An acute myocardial infarction was suspected and the patient was taken for emergent cardiac catheterization, which showed stenosis of up to 40% of the mid-LAD coronary artery and mild disease in other vessels. In addition, a fistula was identified connecting the LAD to the distal main PA (Figures 1(a) and 1(b)). The direction of blood flow was from the coronary vessel into the pulmonary circulation. No acute intervention was performed at the time of cardiac catheterization. Transthoracic echocardiography demonstrated moderate global systolic dysfunction with a left ventricular ejection fraction of 40% as well as a moderate-sized pericardial effusion without echocardiographic evidence of increased intrapericardial pressure. The patient was diuresed with intravenous furosemide with gradual symptomatic and objective improvement.

Figure 1: Right anterior oblique cranial views during coronary angiography revealed a fistula (arrow, (a)) arising from the left anterior descending (LAD) artery, which was then found to empty into the pulmonary artery (PA) via a small branch (arrow, b).

A regadenoson nuclear perfusion stress imaging study performed after 4 days of diuresis and a blood transfusion was negative for inducible ischemia. Furthermore, an ECG on the day of the stress imaging study showed resolution of the LBBB, and one week later the patient’s ECG showed recovery to near normal left ventricular ejection fraction and decrease in size of the pericardial effusion.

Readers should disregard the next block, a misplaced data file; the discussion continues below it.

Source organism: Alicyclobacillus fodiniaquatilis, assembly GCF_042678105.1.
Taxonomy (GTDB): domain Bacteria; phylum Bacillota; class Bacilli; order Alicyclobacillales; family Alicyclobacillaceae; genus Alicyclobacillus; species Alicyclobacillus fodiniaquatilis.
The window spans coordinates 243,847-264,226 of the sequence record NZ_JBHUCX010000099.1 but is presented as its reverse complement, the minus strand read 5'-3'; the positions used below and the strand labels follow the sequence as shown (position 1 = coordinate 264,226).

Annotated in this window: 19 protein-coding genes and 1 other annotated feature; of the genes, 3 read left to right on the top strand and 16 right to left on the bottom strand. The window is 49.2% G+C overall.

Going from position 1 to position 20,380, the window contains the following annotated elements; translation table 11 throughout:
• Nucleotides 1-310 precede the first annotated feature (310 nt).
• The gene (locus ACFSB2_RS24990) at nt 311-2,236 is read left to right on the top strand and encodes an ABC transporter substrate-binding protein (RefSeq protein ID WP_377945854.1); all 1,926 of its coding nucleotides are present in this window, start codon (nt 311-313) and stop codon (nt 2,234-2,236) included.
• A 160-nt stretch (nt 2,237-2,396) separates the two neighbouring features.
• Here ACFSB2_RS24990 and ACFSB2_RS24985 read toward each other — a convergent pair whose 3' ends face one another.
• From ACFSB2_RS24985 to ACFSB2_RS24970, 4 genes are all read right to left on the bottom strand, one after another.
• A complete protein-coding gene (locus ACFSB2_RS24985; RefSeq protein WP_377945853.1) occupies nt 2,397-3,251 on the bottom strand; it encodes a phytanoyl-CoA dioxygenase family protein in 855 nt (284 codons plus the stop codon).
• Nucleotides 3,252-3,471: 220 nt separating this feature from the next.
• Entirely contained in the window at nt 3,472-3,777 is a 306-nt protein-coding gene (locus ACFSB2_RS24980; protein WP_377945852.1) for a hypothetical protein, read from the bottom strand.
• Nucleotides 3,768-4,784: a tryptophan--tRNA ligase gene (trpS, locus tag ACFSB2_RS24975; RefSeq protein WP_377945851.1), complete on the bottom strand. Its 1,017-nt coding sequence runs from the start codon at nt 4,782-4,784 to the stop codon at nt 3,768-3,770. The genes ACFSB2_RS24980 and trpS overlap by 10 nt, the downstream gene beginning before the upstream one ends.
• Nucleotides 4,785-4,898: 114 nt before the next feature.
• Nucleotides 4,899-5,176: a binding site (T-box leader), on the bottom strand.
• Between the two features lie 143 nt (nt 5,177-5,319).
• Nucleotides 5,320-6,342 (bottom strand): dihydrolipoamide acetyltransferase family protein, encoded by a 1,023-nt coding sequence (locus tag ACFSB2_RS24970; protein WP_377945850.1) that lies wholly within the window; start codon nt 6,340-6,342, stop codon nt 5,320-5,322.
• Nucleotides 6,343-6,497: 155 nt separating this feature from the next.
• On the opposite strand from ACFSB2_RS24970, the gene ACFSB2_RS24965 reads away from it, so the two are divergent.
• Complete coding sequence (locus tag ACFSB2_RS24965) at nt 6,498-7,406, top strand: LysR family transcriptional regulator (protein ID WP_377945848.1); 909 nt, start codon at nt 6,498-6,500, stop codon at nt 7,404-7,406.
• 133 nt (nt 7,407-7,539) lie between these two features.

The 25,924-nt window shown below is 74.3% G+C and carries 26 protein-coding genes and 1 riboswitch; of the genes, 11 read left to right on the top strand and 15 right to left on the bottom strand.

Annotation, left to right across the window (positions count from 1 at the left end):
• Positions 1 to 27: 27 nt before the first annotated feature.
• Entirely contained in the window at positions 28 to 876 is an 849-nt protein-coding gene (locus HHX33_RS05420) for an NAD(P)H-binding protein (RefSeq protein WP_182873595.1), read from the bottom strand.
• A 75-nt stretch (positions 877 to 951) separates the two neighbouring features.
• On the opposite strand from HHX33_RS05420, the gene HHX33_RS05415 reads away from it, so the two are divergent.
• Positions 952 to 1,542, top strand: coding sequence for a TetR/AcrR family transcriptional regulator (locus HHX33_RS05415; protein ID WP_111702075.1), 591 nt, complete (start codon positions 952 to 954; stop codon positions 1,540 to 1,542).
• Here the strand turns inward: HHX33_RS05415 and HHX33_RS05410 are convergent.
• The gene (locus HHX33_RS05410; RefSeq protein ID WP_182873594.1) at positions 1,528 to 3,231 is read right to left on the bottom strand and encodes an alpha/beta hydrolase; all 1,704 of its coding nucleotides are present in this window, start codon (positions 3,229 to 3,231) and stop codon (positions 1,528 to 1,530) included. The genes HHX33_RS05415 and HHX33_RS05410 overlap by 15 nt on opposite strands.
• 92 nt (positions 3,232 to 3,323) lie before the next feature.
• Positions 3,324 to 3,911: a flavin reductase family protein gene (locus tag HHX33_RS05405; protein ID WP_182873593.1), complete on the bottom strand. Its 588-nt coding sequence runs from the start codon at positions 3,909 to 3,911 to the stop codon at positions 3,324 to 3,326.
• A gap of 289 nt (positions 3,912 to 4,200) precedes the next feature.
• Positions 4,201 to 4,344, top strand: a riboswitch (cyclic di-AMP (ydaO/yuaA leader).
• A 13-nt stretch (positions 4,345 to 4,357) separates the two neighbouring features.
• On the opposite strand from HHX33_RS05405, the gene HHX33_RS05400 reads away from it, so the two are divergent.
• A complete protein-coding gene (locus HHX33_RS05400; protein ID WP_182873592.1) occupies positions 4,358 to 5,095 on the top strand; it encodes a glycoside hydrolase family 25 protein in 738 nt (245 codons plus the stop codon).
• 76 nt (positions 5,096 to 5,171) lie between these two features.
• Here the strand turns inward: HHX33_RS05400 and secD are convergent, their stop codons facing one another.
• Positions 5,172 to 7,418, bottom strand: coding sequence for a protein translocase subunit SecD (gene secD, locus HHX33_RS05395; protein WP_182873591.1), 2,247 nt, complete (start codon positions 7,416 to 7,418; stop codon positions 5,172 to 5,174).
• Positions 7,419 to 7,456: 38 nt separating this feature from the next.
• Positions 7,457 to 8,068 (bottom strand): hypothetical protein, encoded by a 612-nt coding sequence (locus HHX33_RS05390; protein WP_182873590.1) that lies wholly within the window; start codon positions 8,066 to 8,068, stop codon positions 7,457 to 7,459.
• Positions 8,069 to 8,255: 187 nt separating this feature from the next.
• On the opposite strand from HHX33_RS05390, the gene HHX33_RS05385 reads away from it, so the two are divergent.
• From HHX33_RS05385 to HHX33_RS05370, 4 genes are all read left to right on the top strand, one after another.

We hypothesized that the small LAD-PA fistula was not the sole cause of heart failure symptoms but was a contributor to the patient’s clinical presentation and ECG findings. The small fistula in this case “steals” from the LAD-supplied myocardium, including the left bundle. By itself, the fistula was not sufficient to manifest clinically. However, in the setting of increased oxygen demand and decreased oxygen supply during the heart failure exacerbation, this coronary steal likely decreased the total oxygen supply in the LAD territory enough to cause additional transient ischemia and LBBB.

The patient was discharged after 7 days. Since he was previously asymptomatic without objective evidence of ischemia in the absence of myocardial oxygen supply and demand mismatch, we elected to continue close observation rather than closure of the fistula.

3. Discussion

Coronary arterial fistulas are rare communications between coronary vasculature and thoracic vessels or cardiac chambers [1]. The most frequent sites of drainage include the ventricles, pulmonary arteries, the coronary sinus, the superior vena cava, or the pulmonary veins [1]. Of the different types of fistulas, 42% originate from the left coronary tree and 17% drain into the pulmonary artery [3]. Fistulas are generally congenital in origin, but they can also arise from cardiac trauma, chest irradiation, cardiac surgery, coronary angioplasty, and endomyocardial biopsy [1].